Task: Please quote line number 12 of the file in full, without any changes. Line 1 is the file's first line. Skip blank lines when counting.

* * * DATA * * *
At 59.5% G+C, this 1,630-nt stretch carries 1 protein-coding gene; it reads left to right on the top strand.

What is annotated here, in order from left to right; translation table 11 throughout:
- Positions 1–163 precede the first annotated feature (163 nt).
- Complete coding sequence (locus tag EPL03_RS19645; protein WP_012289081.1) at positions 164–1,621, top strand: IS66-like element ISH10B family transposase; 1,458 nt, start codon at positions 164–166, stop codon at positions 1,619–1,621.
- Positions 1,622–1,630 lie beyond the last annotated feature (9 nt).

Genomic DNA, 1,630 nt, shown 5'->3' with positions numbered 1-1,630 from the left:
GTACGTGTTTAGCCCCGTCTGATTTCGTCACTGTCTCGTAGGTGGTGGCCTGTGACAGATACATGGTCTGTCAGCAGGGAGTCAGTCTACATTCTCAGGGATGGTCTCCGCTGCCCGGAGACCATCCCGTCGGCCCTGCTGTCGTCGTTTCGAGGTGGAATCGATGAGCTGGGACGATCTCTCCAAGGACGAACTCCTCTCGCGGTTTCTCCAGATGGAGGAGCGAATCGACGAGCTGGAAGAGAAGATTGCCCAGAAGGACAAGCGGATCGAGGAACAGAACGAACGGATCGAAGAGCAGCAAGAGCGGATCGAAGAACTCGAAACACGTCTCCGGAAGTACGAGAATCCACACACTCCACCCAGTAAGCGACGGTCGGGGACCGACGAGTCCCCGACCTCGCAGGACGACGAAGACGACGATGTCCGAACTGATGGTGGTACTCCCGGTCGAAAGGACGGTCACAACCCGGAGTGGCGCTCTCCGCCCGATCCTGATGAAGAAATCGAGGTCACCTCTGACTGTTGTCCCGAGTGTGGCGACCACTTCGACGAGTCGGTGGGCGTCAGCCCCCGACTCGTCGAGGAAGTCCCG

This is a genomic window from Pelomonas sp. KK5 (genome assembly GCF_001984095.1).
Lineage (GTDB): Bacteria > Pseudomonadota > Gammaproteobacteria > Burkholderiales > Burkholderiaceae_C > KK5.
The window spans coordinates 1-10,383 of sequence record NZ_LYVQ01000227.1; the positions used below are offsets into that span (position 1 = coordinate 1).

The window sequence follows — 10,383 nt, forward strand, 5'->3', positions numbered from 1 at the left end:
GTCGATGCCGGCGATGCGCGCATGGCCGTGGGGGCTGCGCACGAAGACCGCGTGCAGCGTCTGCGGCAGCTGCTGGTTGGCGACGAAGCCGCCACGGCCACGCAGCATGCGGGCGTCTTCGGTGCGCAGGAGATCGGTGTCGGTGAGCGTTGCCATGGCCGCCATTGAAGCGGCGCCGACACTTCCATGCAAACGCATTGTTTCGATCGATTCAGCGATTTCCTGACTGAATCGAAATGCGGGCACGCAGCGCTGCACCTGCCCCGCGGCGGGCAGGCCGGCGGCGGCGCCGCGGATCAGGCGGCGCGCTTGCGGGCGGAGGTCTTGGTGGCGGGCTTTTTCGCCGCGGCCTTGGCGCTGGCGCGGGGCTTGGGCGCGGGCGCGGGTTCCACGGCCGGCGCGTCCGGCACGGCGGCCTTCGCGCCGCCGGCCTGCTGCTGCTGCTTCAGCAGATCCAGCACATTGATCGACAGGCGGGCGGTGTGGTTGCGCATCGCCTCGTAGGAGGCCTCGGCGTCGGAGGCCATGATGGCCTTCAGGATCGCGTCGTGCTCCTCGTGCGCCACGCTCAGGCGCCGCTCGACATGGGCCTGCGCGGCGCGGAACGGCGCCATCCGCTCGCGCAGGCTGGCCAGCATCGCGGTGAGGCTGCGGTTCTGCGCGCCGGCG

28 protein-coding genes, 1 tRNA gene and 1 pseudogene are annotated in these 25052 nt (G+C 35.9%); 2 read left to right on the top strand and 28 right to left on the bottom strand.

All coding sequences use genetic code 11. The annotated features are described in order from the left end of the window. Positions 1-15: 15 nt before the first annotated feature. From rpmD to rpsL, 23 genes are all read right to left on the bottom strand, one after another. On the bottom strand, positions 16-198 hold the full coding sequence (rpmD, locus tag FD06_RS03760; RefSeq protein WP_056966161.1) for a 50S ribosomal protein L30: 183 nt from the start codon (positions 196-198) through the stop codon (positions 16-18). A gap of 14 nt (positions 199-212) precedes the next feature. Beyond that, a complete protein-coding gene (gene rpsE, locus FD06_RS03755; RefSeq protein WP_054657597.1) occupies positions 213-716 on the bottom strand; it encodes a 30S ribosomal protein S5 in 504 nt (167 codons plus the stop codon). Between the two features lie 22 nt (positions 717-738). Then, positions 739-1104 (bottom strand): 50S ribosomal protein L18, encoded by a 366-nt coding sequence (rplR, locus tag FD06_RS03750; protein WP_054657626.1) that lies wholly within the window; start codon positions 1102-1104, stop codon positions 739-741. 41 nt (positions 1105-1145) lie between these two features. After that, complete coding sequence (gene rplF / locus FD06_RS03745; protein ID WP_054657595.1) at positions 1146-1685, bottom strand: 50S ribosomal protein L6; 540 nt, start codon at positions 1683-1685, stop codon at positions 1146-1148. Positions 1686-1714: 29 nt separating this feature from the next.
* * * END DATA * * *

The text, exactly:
GTCGATGCCGGCGATGCGCGCATGGCCGTGGGGGCTGCGCACGAAGACCGCGTGCAGCGTCTGCGGCAGCTGCTGGTTGGCGACGAAGCCGCCACGGCCACGCAGCATGCGGGCGTCTTCGGTGCGCAGGAGATCGGTGTCGGTGAGCGTTGCCATGGCCGCCATTGAAGCGGCGCCGACACTTCCATGCAAACGCATTGTTTCGATCGATTCAGCGATTTCCTGACTGAATCGAAATGCGGGCACGCAGCGCTGCACCTGCCCCGCGGCGGGCAGGCCGGCGGCGGCGCCGCGGATCAGGCGGCGCGCTTGCGGGCGGAGGTCTTGGTGGCGGGCTTTTTCGCCGCGGCCTTGGCGCTGGCGCGGGGCTTGGGCGCGGGCGCGGGTTCCACGGCCGGCGCGTCCGGCACGGCGGCCTTCGCGCCGCCGGCCTGCTGCTGCTGCTTCAGCAGATCCAGCACATTGATCGACAGGCGGGCGGTGTGGTTGCGCATCGCCTCGTAGGAGGCCTCGGCGTCGGAGGCCATGATGGCCTTCAGGATCGCGTCGTGCTCCTCGTGCGCCACGCTCAGGCGCCGCTCGACATGGGCCTGCGCGGCGCGGAACGGCGCCATCCGCTCGCGCAGGCTGGCCAGCATCGCGGTGAGGCTGCGGTTCTGCGCGCCGGCG